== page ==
Seattle Municipal Archives Feature
In May, we celebrate the contributions and heritage of Asians and Pacific Islanders in the United States. The commemoration originated in June 1977 as a congressional bill for a one-week celebration, followed by a Senate bill; President Carter signed a Joint Resolution in October 1978. President George H W Bush extended the week-long celebration into a month-long one in 1992. May marked the immigration of the first Japanese to the United States on May 7, 1843, as well as the completion of the transcontinental railroad on May 10, 1869. Chinese immigrants made up the majority of workers who laid the tracks.
Chinese immigrants in Seattle came up against discrimination and the Chinese Exclusion Act of 1882, suspending immigration of skilled and unskilled Chinese laborers. Japanese immigrant farmers met prejudice at the Pike Place Market in the first half of the 20th century. City Council attempted unsuccessfully to pass a resolution forbidding non-citizen farmers at the market in 1910. The Japanese protested the resulting lottery system for stalls at the market. Discrimination culminated in the removal and internment of Japanese during World War II.
Seattle’s elected officials slowly began to reflect the city’s Asian community. In 1962, Wing Luke was the first Chinese American in the US mainland to be elected as a City Councilmember. Martha Choe was Seattle’s first Korean-American to serve on City Council, serving from 1992 to 1999.
In later years, the City of Seattle worked to improve opportunities for Asians and Pacific Islanders in Seattle through various programs. The Seattle Model City Program introduced an English as a Second Language program in the Seattle Public Schools, working with the Greater Seattle Asian American Council to teach both adults and children.
Seattle’s more recent interactions with the Asian-Pacific American community are documented in the Seattle Municipal Archives Department of Human Services and Housing and Human Services Department records and relate largely to immigrant communities. In 1991, the Department of Human Services administered Families and Education Levy funding to support the involvement of parents in the education of their children; the Asian/Pacific Islander Parent Education Project was an important part of this work.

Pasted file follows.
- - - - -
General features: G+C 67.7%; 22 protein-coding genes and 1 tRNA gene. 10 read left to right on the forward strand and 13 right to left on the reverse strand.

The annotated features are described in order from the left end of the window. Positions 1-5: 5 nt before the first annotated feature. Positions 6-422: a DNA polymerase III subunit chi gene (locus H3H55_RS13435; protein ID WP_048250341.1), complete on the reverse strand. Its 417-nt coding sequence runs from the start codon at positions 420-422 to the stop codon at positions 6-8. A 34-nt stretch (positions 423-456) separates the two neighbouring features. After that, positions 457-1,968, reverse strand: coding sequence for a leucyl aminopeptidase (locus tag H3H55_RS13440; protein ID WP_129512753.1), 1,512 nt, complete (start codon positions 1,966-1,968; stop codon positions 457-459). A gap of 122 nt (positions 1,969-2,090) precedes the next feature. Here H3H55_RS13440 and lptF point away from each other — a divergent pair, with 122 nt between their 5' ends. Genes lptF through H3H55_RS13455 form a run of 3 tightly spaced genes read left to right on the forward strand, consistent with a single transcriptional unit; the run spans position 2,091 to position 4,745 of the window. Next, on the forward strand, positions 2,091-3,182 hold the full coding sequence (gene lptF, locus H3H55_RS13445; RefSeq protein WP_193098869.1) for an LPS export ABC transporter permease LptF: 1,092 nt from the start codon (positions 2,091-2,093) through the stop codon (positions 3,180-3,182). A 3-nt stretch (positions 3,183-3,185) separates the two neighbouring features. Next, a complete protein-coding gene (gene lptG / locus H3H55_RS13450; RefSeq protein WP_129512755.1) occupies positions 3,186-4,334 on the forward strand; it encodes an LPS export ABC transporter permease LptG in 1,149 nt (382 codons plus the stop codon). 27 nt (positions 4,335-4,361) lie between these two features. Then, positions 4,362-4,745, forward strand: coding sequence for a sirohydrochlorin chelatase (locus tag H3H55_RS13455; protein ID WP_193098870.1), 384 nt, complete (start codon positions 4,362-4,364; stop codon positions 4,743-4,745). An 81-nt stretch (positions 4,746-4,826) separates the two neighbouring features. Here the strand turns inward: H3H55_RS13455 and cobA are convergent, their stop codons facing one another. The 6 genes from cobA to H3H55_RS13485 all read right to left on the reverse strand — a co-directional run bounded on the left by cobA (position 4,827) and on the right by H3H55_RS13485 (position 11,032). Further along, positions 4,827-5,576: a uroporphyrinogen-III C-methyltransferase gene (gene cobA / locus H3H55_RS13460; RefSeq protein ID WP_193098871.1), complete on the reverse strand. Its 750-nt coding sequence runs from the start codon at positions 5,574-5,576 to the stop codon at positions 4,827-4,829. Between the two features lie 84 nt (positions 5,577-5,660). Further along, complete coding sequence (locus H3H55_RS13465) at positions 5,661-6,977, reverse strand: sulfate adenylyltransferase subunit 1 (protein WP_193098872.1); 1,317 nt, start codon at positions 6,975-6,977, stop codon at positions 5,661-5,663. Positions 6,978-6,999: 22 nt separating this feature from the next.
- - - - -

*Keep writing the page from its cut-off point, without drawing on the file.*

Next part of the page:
Wing Luke stands fifth from left at the opening of a ramp between Jackson and Main on August 29, 1957.
City Councilmember Martha Choe,
The Seattle Department of Housing and Human Services, with support from the US Department of Justice Office of Juvenile Justice and Delinquency Prevention, initiated Seattle SafeFutures in 1995, providing community support to youth and families in Asian communities, including a Cambodian Girls’ Group (later Help Each Other Reach the Sky or HERS) and Asian/Pacific Islander Diversion Parent Outreach and Support. Both programs received sustained funds after SafeFutures finished. Program outcomes included high school attendance, better grades and fewer domestic violence issues.
- Race and Social Justice Initiative (RSJI), Office of Human Rights
- RSJI relatedblog articles, Council Connection, Seattle City Council
- City of Seattle Celebrating Asian American and Pacific Islander Month
- Seattle Municipal Archives
- Seattle Model City Program English as a Second Language Program records, Record Series 5415-10
- SafeFutures Program Records, 1995-2002, Record Series 3620-03
- Councilmember Martha Choe Subject Files, 1986-1999, Record Series 4617-02
- Family Support Unit Records, Seattle Human Services Department, Record Series 3622-01
- Seattle Channel videos